How to Be a Stay at Home Dad

Did you know a study found that infants between 7 and 30 months respond more favorably to being picked up by their fathers than their mothers? [1] Of course, this doesn't go to say that having one parent care for children instead of the other parent is beneficial. Both parents play critical roles in the development of children. However, there was a time when having a stay-at-home father was unheard of.

According to a study by Robert Frank, having a stay-at-home father rather than a stay-at-home mother will not necessarily cause a stronger bond between children and their father versus the bond between children and their mother.[2]

Deciding which parent, if either, should stay home with children can be a daunting decision for many. This article should help guide fathers who are making the decision to become a stay-at-home father.


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    Do some soul-searching. Make sure you’re okay with your wife being the breadwinner, and discuss what you will be expected to do. Are you signing on to do all the housework, cooking, and childcare? Or are you just agreeing to take care of the kids?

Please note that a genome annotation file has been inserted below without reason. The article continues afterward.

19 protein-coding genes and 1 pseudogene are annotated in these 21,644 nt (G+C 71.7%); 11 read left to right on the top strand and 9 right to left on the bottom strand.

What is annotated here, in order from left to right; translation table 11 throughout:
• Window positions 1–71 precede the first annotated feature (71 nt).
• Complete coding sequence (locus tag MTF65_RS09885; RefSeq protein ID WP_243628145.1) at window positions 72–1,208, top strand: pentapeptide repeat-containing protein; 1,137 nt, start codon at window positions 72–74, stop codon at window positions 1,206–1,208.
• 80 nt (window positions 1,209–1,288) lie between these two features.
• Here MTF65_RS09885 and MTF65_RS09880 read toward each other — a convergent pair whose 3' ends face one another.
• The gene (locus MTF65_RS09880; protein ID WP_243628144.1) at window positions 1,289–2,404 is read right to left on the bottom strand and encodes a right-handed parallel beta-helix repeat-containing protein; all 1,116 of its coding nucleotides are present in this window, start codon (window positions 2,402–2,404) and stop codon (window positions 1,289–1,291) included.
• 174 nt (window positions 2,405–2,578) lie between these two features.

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    Consider your career. Think about how you might balance being a stay-at-home dad with your career goals. Consider asking your employer if you could work part-time and/or from home. Or beef up your resume during your hiatus by squeezing in a few business courses or working toward an advanced degree.
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    Find support. Join a support group to avoid becoming isolated. Stay-at-home dads often find that they are not welcomed into the female-only coffee klatches. There are websites that will match you with dads in your area.
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    Expect a little jealousy. If your wife exhibits a little jealousy when the children begin running to you with their problems, be sensitive. The arrangement may take some getting used to for everyone.
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    Take parenting classes. If you are feeling unsure of your abilities, take some parenting classes. One study found that the happiest stay-at-home dads were the ones who had confidence in their childcare skills.
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    Take pride in your work. Don’t worry about what other people may think about your staying home to take care of the kids. Remind yourself that the work you are doing is important, and that doing it well is something to be proud of.


  • Get the neighborhood stay-at-home moms and dads to warm up to you by hosting a dinner party so they can meet your wife and their husbands can meet you.

Sources and Citations

  • Howcast - Original source of video and text; shared with permission
  1. Gill, Libby (2001). Stay-At-Home Dads: The Essential Guide to Creating the New Family. New York: Penguin Group.
  2. Frank, Robert. The Role of the Primary Caregiving Father. Loyola University of Chicago, 1995.

Article Info

Categories: Parenting